Local government officials from along the I-95 corridor in Virginia met Wednesday, Aug. 15 in Petersburg to discuss how they will work together to oppose the Virginia Department of Transportation’s (VDOT) proposal to toll I-95. For many of these local leaders it was their second face-to-face meeting to coordinate efforts to keep tolls off of I-95. Wednesday’s meeting included representatives from Dinwiddie County, Greensville County, Sussex County, Town of Stony Creek, Town of Jarrett and City of Emporia, City of Hopewell, and City of Petersburg. To date, fifteen localities have passed resolutions in opposition to the Governor’s toll plan and join a growing number of businesses, economic development partnerships, associations and thousands of individual citizens that have voiced their opposition to tolling I-95.
The localities that have passed resolutions in opposition to tolling I-95 include the counties of Dinwiddie, Greensville, Hanover and Sussex; the towns of Ashland, Dumfries, Jarratt, Stony Creek and Wakefield; and the cities of Emporia and Petersburg. The following localities joined last week the growing list of localities in opposition to tolls on I-95; Prince George County, Spotsylvania County, City of Hopewell and the Town of Waverly.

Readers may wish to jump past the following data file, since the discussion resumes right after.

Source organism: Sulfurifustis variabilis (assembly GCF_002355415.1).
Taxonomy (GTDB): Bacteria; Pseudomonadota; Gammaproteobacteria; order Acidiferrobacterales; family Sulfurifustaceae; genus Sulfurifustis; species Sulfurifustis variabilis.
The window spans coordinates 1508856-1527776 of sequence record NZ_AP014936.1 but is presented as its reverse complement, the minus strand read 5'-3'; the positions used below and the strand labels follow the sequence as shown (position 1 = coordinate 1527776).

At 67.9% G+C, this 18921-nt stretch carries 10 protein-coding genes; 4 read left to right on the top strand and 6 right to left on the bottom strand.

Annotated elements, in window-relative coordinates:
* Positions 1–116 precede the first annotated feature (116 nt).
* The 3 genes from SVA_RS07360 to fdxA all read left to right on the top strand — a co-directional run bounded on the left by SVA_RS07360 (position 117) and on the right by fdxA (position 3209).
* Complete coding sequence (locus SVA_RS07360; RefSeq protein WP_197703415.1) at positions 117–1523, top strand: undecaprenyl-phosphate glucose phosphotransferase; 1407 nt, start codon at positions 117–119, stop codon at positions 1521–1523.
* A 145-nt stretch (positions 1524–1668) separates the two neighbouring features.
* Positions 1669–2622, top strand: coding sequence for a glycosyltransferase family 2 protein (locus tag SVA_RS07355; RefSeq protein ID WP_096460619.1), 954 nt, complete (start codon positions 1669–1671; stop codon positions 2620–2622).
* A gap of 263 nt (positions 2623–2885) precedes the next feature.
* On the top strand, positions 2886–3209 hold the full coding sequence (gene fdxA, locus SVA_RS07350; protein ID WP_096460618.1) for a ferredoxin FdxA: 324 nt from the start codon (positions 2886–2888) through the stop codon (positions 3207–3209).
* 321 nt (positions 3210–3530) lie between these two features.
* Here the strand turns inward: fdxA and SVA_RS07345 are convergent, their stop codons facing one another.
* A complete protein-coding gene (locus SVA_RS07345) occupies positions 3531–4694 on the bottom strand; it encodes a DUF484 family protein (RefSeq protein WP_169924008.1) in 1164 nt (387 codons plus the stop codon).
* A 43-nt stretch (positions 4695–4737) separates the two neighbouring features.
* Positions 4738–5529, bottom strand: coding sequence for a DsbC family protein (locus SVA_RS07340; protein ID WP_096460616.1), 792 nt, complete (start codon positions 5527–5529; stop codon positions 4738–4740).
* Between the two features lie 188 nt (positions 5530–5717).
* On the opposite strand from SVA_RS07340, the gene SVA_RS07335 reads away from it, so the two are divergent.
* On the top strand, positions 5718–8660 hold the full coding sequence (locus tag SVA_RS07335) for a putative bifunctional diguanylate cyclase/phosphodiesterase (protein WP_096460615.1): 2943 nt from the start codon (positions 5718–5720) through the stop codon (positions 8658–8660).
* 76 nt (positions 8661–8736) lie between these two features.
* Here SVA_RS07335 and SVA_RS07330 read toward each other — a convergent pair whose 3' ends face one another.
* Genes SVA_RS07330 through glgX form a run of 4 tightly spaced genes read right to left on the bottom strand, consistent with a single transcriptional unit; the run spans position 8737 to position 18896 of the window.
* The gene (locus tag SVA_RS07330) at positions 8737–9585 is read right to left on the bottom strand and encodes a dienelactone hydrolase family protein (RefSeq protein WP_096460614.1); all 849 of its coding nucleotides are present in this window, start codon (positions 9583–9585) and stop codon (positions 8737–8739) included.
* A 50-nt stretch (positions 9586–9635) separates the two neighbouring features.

Representatives from the local governments participating in the meeting cited the following reasons for their opposition:
- Tolls would cause major diversion of traffic onto local roads.
- Tolls would negatively impact economic development, cost jobs and hurt existing businesses along the I-95 corridor.
- Toll collection would waste millions of taxpayer dollars in constructing and operating the toll plazas.
- The proposed toll locations place an unfair burden on families in Sussex County and neighboring counties.
- There are too many unanswered questions regarding the environmental impact of the toll plazas and the vehicle emissions that would increase along secondary routes.